On December 8, 1943, Private First Class Carl Cooper sat down to write a letter.
Dear Dottie… I’ll bet you think I never do anything but write you. I enjoy it, though, that is the reason.
He ran down the list of pleasantries and news, as he must have done dozens of times before. The theater at Camp Pendleton was showing the same old films. Junior, in search of more excitement, was tearing up Los Angeles on liberty. He had been out on maneuvers, though he didn’t say where; instead, he joked about his bad luck in finding her a Christmas present. He was homesick, bored of California, wouldn’t trade West Virginia for any place I have ever been in. Someone was playing a Woody Herman tune that reminded him of a visit to Chicago with Dottie, sister Doris, and brother Junior. It made me think how happy I was when you and I were listening to it. He joked about having to wash his own clothes. Someday I hope to have you help me with this job.
But he was an intelligent man, and though a PFC was not supposed to know the details of divisional plans, he knew they would have to travel much farther afield before he could go home. The news of the bloodbath at Tarawa dominated the headlines; some men he’d trained with in North Carolina had fought there; some, perhaps, were among the dead. He could not turn to follow his heart’s desire, so he signed off with a simple plea, Be good, and a simple promise, Your love always.
Carl Cooper and Dottie Avery in Charleston, circa late 1942.
January came, and with it yet another increase in the nervous tension. His platoon decamped from Pendleton for the docks of San Diego, where they boarded a transport and went to sea–only to come back in a few days later. It had been another drill, but it had the feeling of a final dress rehearsal: the curtain would be rising soon, though still they did not know exactly when. Junior, sensing an opportunity that perhaps would never come again, overstayed his liberty by twenty-four hours. The decision, it turned out, was perilously close to desertion–within the week, they were sailing across the Pacific. It still didn’t seem real, until the officers revealed the name of their destination, and then there was no turning back.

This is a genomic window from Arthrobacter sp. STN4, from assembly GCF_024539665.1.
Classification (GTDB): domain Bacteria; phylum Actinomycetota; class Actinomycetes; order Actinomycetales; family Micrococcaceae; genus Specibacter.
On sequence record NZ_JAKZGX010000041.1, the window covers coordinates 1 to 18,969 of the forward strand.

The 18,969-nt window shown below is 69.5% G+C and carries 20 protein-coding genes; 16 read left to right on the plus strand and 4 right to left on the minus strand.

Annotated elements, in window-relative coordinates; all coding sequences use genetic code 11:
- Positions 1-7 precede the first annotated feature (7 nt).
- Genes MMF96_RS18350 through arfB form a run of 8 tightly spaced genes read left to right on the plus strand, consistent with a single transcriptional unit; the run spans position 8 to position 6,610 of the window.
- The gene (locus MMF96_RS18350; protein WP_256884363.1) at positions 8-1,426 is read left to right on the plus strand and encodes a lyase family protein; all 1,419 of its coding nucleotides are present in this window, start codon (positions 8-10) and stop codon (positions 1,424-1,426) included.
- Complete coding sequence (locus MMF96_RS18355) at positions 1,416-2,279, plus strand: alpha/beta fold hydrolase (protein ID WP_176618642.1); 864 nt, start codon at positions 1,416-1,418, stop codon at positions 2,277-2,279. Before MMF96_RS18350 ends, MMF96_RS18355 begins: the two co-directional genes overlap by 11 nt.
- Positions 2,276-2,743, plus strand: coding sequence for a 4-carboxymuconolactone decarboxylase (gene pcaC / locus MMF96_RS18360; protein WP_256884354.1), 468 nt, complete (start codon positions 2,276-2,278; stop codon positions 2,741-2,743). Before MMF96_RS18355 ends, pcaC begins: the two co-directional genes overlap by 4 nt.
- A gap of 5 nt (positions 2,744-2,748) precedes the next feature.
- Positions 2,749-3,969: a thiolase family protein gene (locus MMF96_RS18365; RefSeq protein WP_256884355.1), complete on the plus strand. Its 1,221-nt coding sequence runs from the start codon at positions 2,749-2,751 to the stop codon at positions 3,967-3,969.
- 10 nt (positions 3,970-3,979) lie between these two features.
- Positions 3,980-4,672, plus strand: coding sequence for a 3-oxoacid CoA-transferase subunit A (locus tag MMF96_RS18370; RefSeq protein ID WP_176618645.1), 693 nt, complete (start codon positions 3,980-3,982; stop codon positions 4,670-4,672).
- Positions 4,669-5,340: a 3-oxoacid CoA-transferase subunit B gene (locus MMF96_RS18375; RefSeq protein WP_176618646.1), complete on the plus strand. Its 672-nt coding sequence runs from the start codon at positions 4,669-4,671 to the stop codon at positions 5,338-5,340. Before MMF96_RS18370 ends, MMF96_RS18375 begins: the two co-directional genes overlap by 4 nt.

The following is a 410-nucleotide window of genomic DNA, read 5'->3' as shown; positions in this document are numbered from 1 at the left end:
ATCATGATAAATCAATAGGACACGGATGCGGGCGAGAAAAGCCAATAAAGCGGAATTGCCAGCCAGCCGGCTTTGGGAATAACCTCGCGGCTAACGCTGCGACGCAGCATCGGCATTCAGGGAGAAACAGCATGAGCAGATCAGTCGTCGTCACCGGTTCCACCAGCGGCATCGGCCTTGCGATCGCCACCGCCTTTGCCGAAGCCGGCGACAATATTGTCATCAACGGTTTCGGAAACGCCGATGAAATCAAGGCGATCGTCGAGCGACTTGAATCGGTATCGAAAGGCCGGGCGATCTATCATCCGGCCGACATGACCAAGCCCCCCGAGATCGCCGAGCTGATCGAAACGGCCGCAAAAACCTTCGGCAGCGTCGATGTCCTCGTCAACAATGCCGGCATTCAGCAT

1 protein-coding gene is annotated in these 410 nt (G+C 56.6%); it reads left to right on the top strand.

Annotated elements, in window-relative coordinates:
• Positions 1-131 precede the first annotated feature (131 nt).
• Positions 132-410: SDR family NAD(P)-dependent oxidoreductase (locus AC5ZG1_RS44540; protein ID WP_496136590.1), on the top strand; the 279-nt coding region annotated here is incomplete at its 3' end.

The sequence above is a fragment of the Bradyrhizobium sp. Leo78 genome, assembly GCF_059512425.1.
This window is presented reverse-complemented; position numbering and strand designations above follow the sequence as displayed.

Carl Cooper spent his waking moments standing in line for chow, performing calisthenics on deck, belting ammunition, hearing lectures, reviewing objectives, memorizing schedules, and trying to make the time go by. Some of the gunners were issued brand-new carbines and took turns firing the light weapons over the side. For most of the time, the view was the same–ships, sea, and sky–though for a few hours one day they peered over the rail at the wreckage of Pearl Harbor, still smoke-blackened after two years, and ostensibly the reason why they were there. Nobody was allowed to go ashore.
They didn’t touch the ground again until they landed, under fire, on the island of Namur.
This envelope once contained a letter no family wanted to receive.
Dear Mrs. Caldwell, began the letter from Lieutenant Santilli. I write this letter, not as a soldier, but as a person who feels deeply moved by the death of your brother, Carl E. Cooper.
None left alive today were witness to Carl’s final moments on Earth. The muster rolls recorded 2 February: died of head wounds, character excellent. “Saint” Santilli spared the details, saying he was a fighter, and that was the way he went. A story sprang up that Carl and Junior were side by side when hit; certainly Junior, who was himself wounded, could not have been far away. On February 4, he might have joined the survivors of his company in touring the newly-established Pauline Point cemetery, looking for familiar names: Navara. Parkison. Ramputi. Cooper.